Unwittingly, the prestigious men of letters at the Columbia Journalism Review have discovered a few reasons why the newspaper industry is dying.
The overriding motif in a recent issue of CJR is the angst felt by newspaper reporters as their industry shrivels into a black hole. A staff editorial called “More Than a Job” weeps:
Losing any job can be traumatic, and we are not suggesting that this emotional toll is unique to journalism…
O! But they are.
The suffering of a downsized journalist, you see, has grandiloquence and pathos. As CJR informs us…
The job is a calling; the mission is to try to improve small corners of the world.
What twaddle (h/t Parsifal).
Aren’t we all trying to “improve small corners of the world” by trudging through the existential nausea of being? The fact that Downsized Factory Worker With 5 Kids doesn’t broadcast his struggle to captive readers makes his loss even more noteworthy.
The joy of irrelevance
The problem with newspapers and newspaper personnel may run deeper than dead trees and antiquated business models. Many aging journalists lack skills outside the inverted pyramid. Strangely, they seem proud of it.
Journalist Don Terry was laid off by the Chicago Tribune. These days, he’s a CJR “Encore Fellow.” Terry regales us with his personal tale of woe, one dotted with references to Lou Grant. (Yes, the Lou Grant TV show. In committing the sin of Pop Culture Reference, Terry opts for “hopelessly outdated” rather than just “dated.”)
Since getting laid-off/axed/downsized/right-sized/fired last February from the Chicago Tribune, where I worked as a staff writer for eight years, I’ve downloaded and watched almost every episode of the first three seasons of the old Lou Grant television show on my iPod Touch. It helps me sleep.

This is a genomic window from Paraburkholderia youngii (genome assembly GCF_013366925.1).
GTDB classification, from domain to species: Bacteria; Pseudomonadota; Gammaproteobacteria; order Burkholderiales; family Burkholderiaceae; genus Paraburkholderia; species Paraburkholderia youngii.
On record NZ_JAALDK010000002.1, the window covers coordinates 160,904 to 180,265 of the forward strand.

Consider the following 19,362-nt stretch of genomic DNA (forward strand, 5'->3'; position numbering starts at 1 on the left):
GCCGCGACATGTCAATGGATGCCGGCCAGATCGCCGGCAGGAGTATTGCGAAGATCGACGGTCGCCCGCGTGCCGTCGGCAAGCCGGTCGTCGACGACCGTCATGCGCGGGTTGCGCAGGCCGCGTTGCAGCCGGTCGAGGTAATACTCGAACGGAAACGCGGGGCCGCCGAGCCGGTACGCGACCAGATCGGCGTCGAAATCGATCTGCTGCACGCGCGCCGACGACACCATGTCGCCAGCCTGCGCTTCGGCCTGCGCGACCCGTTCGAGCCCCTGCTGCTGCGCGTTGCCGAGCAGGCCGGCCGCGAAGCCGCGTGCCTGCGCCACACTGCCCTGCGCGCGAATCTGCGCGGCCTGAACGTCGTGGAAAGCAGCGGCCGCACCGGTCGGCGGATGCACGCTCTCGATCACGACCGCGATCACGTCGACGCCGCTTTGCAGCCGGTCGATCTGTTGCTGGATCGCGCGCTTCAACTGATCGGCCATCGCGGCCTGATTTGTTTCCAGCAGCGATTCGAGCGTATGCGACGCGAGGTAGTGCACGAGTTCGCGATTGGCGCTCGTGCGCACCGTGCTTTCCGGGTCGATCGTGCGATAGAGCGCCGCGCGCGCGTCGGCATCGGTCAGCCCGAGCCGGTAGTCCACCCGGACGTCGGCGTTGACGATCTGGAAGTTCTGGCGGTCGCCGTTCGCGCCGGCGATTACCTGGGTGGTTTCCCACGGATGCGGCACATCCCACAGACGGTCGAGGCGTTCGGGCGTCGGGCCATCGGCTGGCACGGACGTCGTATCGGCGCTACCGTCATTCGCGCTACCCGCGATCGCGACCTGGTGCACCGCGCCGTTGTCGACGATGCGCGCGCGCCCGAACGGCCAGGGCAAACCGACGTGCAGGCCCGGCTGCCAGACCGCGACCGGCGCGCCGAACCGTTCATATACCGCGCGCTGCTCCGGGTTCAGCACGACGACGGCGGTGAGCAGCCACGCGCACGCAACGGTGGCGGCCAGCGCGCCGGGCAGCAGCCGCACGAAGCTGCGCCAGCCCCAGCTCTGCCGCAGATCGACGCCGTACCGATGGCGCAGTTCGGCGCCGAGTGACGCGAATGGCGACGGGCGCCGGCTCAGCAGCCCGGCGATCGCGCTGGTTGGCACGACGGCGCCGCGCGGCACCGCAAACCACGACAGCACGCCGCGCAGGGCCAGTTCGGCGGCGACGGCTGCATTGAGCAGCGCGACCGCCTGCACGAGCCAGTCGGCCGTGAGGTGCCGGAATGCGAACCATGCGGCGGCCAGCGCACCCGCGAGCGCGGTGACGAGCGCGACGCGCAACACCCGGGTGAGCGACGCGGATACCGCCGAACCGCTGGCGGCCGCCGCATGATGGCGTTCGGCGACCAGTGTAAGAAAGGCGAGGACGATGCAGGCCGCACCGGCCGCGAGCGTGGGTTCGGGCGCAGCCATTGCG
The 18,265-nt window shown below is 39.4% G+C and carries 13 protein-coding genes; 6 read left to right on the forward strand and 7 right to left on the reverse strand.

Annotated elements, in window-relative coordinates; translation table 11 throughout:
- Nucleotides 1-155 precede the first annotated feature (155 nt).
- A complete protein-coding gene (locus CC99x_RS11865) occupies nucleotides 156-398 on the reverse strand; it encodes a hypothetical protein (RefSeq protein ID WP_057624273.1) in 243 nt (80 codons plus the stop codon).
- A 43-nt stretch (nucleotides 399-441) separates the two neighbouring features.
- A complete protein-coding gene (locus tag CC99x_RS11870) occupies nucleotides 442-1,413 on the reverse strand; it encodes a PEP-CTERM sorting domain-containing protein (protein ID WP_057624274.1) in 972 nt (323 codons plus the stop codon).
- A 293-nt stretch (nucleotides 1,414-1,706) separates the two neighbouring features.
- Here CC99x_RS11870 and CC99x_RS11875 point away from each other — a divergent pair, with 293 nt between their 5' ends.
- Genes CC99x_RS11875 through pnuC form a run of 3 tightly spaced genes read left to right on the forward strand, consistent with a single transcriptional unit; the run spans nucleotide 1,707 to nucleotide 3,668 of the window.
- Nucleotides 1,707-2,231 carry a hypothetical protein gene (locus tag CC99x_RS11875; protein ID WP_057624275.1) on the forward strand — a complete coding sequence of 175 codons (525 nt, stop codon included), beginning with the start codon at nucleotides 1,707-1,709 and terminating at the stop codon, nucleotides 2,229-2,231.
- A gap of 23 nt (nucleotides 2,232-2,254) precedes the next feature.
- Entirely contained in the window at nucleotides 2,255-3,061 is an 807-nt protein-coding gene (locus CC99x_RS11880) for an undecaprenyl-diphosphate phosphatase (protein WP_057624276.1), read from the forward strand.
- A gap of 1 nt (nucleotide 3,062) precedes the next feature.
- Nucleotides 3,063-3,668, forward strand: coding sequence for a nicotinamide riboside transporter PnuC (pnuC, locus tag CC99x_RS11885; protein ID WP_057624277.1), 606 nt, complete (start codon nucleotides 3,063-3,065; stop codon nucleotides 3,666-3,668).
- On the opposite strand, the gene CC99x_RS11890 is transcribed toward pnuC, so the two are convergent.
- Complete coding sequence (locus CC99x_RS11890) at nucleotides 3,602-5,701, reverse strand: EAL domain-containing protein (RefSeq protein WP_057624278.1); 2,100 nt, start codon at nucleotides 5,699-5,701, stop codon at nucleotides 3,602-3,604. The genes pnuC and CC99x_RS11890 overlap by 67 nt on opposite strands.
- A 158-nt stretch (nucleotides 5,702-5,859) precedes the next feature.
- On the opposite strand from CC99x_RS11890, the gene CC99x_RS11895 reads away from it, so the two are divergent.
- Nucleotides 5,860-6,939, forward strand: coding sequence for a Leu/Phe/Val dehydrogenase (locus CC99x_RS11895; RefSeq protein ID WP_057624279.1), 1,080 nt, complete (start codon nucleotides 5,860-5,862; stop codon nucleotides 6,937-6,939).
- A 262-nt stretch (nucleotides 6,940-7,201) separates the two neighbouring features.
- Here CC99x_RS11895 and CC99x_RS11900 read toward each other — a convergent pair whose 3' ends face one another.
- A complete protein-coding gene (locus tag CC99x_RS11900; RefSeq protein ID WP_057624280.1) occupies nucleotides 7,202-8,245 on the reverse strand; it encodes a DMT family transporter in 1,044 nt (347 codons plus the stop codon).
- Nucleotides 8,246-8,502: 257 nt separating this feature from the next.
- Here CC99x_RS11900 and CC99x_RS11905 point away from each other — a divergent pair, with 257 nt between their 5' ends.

That passage is electric, full of immediacy and a sense of “now,” isn’t it?
Admittedly, I’m being an asshole. Terry has no duty to appeal to young readers, and honestly, I’d rather he reference Lou Grant than “royale with cheese.” But, as a sage chronicler of the human condition (cue laugh track), Terry has a forum — and a privilege — to offer the world something timeless. Naturally, he sabotages that privilege with pop culture gimmickry and a narrative style that feels as dated as his Lou Grant reference.
Soapbox of the Web triumphalist
If journalism adhered to my rules, the following edict would roar through the halls of every J-school:
- Pop culture, by nature, is ephemeral and fleeting;
- Pop culture references are poor narrative tools; and
- Pop culture references that only Baby Boomers understand are pure shit.
More from Terry, though, as he weaves drunkenly between self-indulgence and Lou Grant:
Lou confronts his star reporter, Joe Rossi, about his demeaning attitude toward an older colleague, a veteran cop reporter desperately trying to stay on the wagon and in the business. “You don’t like Driscoll, do you?”
“He’s a dinosaur,” Rossi says. “It’s all over. Whatever happened for him was over a long time ago.”
“I’m a dinosaur,” Lou says.
Rossi doesn’t say anything.
“It would be nice if you argued the point,” Lou says.
More silence from Rossi.
Lou grabs his arm.
“It would be smart if you argued the point,” he says, pointedly.